I have made some progress, I will describe it here for documentation purposes, maybe it can help others that are battling interference.
I decided to try another approach and construct an antenna that is less prone to local interference. It is well known that a horizontal dipole over a conducting ground screen has a deep null towards the horizon, rendering it less sensitive to local interference. Furthermore the ground screen blocks any interference that comes from below the antenna, so if the antenna is mounted higher than the noise source it should not be picked up.
To test this hypothesis I put about 2x3m of chicken wire on a flat part of the roof and mounted a quick and dirty single dipole about 3/8 wl over it and scheduled some observations. The results are not bad, this observation is from this morning when the PV-system was just switching on:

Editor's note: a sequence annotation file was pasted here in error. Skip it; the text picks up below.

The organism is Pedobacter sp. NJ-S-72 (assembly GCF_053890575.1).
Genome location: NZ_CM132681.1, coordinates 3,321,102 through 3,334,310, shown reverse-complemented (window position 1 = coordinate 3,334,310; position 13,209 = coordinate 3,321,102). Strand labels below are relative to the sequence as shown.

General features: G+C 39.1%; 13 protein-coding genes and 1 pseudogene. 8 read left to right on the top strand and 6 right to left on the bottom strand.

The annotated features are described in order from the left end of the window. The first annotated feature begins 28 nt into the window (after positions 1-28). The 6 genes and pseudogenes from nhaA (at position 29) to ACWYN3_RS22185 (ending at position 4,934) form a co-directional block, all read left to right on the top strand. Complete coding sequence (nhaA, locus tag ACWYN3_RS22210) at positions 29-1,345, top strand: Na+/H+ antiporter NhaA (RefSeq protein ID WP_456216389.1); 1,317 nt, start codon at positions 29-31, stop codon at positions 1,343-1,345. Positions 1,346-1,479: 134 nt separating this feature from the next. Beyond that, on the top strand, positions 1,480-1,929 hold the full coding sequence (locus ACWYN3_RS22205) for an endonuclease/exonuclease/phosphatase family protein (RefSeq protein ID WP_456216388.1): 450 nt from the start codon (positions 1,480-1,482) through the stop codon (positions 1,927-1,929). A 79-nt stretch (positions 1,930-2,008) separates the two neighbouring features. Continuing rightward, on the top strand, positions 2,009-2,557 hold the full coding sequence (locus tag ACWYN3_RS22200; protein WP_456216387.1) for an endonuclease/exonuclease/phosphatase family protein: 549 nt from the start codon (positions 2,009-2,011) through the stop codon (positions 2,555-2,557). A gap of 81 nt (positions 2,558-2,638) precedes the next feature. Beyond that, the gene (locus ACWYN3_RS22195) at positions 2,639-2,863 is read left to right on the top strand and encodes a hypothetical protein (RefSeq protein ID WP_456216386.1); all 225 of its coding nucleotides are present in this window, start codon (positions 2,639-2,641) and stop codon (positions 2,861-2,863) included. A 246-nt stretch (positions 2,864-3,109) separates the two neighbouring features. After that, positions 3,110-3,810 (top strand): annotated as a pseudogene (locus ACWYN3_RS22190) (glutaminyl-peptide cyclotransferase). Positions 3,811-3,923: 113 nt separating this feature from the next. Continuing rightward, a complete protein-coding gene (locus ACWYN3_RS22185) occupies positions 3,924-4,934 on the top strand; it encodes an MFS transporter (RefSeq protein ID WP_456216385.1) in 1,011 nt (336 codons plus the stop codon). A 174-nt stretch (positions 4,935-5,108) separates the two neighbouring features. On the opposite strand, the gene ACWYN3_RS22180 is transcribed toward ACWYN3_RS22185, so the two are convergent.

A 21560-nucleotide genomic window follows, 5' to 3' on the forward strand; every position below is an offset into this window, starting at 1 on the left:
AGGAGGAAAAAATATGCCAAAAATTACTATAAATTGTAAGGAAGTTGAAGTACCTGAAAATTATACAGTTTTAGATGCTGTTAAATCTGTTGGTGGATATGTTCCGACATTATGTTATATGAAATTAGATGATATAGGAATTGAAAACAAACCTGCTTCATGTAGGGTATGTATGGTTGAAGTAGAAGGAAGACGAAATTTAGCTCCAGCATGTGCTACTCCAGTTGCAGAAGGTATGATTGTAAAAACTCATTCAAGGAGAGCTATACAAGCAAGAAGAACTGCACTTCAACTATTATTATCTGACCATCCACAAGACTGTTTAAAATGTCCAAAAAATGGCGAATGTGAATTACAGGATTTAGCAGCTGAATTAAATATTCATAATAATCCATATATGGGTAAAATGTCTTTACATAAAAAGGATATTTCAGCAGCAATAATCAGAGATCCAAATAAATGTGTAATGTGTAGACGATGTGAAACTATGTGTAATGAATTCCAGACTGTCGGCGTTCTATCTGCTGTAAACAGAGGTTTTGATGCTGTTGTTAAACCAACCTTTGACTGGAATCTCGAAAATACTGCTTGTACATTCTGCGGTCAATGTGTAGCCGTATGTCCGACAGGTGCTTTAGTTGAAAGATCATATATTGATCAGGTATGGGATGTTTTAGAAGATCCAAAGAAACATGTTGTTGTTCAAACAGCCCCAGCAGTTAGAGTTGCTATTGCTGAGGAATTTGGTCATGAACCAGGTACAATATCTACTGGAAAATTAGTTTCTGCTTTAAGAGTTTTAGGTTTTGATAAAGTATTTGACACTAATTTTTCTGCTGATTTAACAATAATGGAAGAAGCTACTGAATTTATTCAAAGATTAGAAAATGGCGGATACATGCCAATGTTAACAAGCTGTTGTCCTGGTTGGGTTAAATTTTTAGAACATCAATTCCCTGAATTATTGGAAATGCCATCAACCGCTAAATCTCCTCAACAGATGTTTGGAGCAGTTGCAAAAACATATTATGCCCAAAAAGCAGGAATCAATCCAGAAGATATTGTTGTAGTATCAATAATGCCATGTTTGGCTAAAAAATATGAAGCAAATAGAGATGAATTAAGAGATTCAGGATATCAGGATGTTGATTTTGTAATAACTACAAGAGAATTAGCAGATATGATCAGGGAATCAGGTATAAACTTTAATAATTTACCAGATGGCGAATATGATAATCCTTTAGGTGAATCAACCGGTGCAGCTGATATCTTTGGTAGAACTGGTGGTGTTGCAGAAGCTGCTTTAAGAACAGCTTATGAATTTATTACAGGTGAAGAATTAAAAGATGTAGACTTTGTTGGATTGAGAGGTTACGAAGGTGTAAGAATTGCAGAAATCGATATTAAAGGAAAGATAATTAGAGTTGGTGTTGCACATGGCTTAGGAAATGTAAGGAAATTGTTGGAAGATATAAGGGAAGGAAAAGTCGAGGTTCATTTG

Observation 248381: Fox-1A using dipole-and-screen antenna, PV-system switching on and off
You can still clearly see the noise floor rising when the PV-system switches on, but the effect is not as pronounced as in earlier observations. It could well be that the interference is now picked up by the cheap RG-58 feed line that I’m using in this quick 'n dirty setup. I will try eliminating the feed line by mounting the SDR at the dipole, to see if that helps. This will definitely help getting the SNR up. Of course this antenna is not very suitable for low passes because of the null at the horizon, but anything over 20 degrees should be OK.
To be continued.